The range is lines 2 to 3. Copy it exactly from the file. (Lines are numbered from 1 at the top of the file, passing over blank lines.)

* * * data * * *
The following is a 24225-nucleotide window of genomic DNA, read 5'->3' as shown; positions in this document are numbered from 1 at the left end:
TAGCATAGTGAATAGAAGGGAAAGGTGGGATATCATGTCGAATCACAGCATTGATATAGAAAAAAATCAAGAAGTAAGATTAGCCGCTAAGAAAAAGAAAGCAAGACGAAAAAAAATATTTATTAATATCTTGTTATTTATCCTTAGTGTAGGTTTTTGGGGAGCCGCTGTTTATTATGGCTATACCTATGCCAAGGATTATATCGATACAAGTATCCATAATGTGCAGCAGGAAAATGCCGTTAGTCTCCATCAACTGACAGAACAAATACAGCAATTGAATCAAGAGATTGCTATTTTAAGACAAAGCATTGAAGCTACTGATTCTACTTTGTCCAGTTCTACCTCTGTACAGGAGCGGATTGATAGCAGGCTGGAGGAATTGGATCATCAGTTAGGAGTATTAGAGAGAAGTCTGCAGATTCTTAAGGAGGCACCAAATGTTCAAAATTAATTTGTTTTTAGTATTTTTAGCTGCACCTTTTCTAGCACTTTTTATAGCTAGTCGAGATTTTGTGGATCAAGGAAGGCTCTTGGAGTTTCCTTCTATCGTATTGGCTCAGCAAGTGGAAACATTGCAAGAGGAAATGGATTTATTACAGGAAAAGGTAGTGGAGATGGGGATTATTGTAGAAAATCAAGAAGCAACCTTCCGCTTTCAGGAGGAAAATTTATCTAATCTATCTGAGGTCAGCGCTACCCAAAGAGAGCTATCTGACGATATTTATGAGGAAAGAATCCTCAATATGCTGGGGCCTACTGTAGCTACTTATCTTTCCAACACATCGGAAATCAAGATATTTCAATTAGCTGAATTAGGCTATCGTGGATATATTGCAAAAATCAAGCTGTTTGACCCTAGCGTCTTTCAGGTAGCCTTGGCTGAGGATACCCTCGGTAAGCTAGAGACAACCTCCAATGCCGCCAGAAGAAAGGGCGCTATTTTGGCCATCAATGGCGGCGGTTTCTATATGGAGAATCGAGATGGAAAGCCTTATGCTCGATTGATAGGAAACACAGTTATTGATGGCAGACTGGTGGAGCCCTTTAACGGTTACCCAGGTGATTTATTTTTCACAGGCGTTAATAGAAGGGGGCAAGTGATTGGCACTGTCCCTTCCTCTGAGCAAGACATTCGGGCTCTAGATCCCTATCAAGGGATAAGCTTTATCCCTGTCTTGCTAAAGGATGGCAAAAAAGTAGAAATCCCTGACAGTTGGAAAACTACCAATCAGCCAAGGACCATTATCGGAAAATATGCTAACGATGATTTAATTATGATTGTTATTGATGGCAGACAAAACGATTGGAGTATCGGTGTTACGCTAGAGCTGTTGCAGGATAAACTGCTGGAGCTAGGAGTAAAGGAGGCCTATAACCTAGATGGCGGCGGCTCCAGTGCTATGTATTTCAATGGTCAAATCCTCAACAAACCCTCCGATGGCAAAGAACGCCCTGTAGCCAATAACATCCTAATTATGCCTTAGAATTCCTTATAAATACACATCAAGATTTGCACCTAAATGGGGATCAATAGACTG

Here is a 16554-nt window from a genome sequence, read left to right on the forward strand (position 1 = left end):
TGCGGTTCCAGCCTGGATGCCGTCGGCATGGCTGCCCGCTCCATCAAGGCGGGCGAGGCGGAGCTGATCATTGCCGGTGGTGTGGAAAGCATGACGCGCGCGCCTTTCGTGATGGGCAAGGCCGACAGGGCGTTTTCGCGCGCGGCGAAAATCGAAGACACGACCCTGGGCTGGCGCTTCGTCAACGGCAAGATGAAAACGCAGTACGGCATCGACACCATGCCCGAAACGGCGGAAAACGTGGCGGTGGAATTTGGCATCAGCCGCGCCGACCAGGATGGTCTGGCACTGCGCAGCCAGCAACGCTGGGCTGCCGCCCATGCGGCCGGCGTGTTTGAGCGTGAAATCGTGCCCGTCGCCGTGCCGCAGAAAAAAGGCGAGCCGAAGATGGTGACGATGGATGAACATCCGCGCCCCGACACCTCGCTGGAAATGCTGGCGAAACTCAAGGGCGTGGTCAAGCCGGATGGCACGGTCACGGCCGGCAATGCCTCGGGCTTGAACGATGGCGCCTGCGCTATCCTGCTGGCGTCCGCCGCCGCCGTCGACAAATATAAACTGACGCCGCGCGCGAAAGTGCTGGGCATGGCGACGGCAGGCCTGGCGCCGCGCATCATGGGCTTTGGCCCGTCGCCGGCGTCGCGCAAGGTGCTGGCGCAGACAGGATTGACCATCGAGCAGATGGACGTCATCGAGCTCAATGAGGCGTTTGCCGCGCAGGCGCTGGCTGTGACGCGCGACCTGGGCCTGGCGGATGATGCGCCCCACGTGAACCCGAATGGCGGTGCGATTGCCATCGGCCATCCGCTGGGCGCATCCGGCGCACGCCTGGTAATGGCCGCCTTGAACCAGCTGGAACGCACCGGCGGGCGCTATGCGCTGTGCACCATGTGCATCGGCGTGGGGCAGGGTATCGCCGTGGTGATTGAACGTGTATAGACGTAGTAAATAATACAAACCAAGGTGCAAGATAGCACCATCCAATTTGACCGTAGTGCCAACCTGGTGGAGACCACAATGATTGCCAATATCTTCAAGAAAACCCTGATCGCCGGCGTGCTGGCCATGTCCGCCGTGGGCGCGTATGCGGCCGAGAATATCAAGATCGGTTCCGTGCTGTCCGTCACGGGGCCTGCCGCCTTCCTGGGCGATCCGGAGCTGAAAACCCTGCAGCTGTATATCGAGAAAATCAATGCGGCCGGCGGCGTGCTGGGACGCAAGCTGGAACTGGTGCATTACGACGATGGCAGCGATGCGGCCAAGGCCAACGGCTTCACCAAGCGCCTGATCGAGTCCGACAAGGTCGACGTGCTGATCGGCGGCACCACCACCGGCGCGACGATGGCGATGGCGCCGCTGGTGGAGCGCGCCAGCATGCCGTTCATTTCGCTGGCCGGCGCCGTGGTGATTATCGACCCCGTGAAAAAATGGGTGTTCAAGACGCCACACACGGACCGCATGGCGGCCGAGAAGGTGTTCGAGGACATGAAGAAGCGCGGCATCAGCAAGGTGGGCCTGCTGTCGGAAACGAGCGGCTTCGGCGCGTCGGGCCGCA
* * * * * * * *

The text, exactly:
TAGCATAGTGAATAGAAGGGAAAGGTGGGATATCATGTCGAATCACAGCATTGATATAGAAAAAAATCAAGAAGTAAGATTAGCCGCTAAGAAAAAGAAAGCAAGACGAAAAAAAATATTTATTAATATCTTGTTATTTATCCTTAGTGTAGGTTTTTGGGGAGCCGCTGTTTATTATGGCTATACCTATGCCAAGGATTATATCGATACAAGTATCCATAATGTGCAGCAGGAAAATGCCGTTAGTCTCCATCAACTGACAGAACAAATACAGCAATTGAATCAAGAGATTGCTATTTTAAGACAAAGCATTGAAGCTACTGATTCTACTTTGTCCAGTTCTACCTCTGTACAGGAGCGGATTGATAGCAGGCTGGAGGAATTGGATCATCAGTTAGGAGTATTAGAGAGAAGTCTGCAGATTCTTAAGGAGGCACCAAATGTTCAAAATTAATTTGTTTTTAGTATTTTTAGCTGCACCTTTTCTAGCACTTTTTATAGCTAGTCGAGATTTTGTGGATCAAGGAAGGCTCTTGGAGTTTCCTTCTATCGTATTGGCTCAGCAAGTGGAAACATTGCAAGAGGAAATGGATTTATTACAGGAAAAGGTAGTGGAGATGGGGATTATTGTAGAAAATCAAGAAGCAACCTTCCGCTTTCAGGAGGAAAATTTATCTAATCTATCTGAGGTCAGCGCTACCCAAAGAGAGCTATCTGACGATATTTATGAGGAAAGAATCCTCAATATGCTGGGGCCTACTGTAGCTACTTATCTTTCCAACACATCGGAAATCAAGATATTTCAATTAGCTGAATTAGGCTATCGTGGATATATTGCAAAAATCAAGCTGTTTGACCCTAGCGTCTTTCAGGTAGCCTTGGCTGAGGATACCCTCGGTAAGCTAGAGACAACCTCCAATGCCGCCAGAAGAAAGGGCGCTATTTTGGCCATCAATGGCGGCGGTTTCTATATGGAGAATCGAGATGGAAAGCCTTATGCTCGATTGATAGGAAACACAGTTATTGATGGCAGACTGGTGGAGCCCTTTAACGGTTACCCAGGTGATTTATTTTTCACAGGCGTTAATAGAAGGGGGCAAGTGATTGGCACTGTCCCTTCCTCTGAGCAAGACATTCGGGCTCTAGATCCCTATCAAGGGATAAGCTTTATCCCTGTCTTGCTAAAGGATGGCAAAAAAGTAGAAATCCCTGACAGTTGGAAAACTACCAATCAGCCAAGGACCATTATCGGAAAATATGCTAACGATGATTTAATTATGATTGTTATTGATGGCAGACAAAACGATTGGAGTATCGGTGTTACGCTAGAGCTGTTGCAGGATAAACTGCTGGAGCTAGGAGTAAAGGAGGCCTATAACCTAGATGGCGGCGGCTCCAGTGCTATGTATTTCAATGGTCAAATCCTCAACAAACCCTCCGATGGCAAAGAACGCCCTGTAGCCAATAACATCCTAATTATGCCTTAGAATTCCTTATAAATACACATCAAGATTTGCACCTAAATGGGGATCAATAGACTG

Here is a 16554-nt window from a genome sequence, read left to right on the forward strand (position 1 = left end):